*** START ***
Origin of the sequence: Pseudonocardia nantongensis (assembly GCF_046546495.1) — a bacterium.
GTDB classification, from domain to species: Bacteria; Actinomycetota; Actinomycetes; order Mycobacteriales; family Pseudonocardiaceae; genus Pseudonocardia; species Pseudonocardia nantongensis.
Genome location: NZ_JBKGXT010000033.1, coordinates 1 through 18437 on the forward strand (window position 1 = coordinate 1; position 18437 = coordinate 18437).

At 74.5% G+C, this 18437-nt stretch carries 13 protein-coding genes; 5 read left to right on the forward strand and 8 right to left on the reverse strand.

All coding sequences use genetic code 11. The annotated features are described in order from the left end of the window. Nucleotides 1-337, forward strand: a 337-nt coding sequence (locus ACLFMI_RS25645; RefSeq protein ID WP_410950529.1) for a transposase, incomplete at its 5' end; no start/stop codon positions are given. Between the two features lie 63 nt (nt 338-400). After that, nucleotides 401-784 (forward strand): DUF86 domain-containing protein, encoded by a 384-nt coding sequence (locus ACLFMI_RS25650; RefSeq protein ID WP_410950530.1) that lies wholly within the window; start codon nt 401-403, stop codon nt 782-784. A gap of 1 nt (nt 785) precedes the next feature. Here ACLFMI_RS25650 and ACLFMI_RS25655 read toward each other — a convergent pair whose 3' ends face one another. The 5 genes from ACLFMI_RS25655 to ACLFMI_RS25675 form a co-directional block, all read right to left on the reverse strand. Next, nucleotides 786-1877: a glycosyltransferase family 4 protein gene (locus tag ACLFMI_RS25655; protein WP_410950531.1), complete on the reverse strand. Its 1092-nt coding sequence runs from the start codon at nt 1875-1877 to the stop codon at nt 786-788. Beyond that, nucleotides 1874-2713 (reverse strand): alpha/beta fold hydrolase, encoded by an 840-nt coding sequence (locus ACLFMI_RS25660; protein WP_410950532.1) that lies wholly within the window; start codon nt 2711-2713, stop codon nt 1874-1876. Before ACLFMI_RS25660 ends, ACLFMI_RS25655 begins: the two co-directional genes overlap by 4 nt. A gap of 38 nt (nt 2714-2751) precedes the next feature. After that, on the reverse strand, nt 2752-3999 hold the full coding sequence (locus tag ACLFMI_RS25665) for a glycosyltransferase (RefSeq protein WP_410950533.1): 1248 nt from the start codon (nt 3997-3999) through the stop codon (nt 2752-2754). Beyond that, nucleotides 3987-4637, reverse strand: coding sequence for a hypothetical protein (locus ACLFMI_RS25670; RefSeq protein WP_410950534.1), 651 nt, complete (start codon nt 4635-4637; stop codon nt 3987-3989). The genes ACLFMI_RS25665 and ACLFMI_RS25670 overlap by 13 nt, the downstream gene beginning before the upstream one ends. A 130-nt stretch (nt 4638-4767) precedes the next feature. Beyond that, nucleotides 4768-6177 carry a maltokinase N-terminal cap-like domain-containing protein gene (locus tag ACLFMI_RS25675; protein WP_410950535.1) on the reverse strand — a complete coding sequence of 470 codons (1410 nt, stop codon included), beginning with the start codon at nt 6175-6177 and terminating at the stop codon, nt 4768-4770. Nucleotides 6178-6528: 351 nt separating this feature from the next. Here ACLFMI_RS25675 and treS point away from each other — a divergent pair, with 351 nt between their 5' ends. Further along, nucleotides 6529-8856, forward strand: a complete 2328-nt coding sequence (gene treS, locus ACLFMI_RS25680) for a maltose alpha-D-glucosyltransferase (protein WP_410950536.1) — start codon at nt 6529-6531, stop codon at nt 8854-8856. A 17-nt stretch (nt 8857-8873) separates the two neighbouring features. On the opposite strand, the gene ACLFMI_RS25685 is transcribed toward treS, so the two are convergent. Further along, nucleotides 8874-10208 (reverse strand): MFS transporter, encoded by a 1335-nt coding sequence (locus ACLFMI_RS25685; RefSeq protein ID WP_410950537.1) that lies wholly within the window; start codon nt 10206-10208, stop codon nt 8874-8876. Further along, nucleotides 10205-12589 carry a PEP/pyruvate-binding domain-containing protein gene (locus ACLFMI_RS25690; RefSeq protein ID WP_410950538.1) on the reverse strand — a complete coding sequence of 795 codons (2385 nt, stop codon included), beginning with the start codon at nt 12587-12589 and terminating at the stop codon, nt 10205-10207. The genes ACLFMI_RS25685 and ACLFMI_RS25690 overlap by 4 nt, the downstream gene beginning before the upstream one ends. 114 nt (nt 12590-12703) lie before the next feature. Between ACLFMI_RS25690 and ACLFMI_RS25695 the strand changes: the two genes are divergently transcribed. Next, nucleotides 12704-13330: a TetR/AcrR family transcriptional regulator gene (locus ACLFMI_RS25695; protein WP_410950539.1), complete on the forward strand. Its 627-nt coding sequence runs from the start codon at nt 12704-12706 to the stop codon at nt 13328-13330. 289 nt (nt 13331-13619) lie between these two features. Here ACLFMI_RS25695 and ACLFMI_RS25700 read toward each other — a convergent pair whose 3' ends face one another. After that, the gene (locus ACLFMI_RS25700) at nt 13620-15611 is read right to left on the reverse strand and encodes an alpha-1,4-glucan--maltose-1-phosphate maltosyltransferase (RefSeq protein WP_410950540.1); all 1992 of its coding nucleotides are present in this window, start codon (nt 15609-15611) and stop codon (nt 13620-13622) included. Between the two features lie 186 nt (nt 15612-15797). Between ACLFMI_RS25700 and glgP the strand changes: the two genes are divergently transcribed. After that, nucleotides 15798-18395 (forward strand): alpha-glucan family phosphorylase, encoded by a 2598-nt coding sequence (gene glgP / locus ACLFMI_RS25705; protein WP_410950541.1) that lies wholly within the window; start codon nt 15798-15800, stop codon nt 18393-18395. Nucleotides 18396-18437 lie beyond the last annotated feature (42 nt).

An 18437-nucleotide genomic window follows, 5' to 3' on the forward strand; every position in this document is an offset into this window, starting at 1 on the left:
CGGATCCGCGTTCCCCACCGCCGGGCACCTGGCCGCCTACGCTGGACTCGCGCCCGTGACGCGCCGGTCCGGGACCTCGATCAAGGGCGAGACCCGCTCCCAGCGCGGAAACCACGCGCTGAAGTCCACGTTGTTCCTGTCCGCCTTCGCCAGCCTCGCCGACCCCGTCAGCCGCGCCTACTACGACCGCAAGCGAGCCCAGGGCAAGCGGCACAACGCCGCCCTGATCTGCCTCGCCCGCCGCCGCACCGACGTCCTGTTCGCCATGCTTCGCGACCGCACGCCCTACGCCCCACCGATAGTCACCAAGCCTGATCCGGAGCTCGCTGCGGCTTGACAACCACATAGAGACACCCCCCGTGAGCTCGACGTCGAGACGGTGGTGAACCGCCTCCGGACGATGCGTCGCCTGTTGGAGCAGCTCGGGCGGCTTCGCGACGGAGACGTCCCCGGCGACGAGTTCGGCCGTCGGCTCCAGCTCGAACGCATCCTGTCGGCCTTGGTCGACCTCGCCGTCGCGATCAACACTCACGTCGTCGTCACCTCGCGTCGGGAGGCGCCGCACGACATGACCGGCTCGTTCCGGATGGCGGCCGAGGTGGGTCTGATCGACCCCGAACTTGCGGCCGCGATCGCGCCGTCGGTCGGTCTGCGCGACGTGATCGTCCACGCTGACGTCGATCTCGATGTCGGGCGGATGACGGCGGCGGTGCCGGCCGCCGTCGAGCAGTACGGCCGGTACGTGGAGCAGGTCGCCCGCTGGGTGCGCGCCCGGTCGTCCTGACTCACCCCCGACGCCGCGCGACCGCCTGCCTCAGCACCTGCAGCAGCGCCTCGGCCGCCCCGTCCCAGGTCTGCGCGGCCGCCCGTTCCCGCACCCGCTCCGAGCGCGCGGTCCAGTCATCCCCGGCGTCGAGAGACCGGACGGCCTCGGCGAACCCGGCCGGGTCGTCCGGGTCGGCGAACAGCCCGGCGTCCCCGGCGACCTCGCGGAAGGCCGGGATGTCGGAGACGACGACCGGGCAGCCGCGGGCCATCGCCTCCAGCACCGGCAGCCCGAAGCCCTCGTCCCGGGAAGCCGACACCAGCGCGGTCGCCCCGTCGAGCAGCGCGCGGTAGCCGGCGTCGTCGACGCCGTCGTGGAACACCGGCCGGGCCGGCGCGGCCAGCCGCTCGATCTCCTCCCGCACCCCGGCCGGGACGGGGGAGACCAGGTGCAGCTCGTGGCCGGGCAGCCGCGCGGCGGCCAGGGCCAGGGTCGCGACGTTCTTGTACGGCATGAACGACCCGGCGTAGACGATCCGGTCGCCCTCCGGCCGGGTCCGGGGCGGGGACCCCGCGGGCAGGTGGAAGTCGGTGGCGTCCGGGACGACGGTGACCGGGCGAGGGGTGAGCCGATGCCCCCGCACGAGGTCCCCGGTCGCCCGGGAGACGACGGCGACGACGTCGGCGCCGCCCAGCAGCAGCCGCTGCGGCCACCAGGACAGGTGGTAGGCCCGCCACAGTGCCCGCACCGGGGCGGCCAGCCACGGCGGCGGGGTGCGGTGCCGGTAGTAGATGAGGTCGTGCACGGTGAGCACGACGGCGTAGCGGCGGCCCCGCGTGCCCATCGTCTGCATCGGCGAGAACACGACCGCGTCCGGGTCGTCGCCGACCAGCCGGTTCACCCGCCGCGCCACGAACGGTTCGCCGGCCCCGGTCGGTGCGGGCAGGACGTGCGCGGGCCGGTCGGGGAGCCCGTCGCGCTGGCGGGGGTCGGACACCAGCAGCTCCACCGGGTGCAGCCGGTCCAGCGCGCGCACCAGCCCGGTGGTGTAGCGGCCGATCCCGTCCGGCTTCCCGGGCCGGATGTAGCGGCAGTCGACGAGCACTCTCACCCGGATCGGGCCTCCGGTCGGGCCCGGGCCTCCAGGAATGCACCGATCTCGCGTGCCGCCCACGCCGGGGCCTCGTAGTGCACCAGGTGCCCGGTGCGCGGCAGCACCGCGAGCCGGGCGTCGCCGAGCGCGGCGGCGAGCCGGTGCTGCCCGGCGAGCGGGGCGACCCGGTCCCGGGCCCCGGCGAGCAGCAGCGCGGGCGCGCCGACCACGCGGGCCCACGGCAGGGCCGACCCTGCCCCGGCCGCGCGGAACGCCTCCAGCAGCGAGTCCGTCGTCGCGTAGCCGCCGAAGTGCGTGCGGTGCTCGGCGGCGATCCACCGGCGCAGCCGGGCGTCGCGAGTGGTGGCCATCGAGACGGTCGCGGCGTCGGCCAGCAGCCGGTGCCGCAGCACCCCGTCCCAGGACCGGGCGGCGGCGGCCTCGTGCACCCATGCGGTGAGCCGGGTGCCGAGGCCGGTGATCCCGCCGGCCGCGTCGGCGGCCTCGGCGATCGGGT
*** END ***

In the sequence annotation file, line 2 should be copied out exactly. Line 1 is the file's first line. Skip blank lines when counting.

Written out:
GTDB classification, from domain to species: Bacteria; Actinomycetota; Actinomycetes; order Mycobacteriales; family Pseudonocardiaceae; genus Pseudonocardia; species Pseudonocardia nantongensis.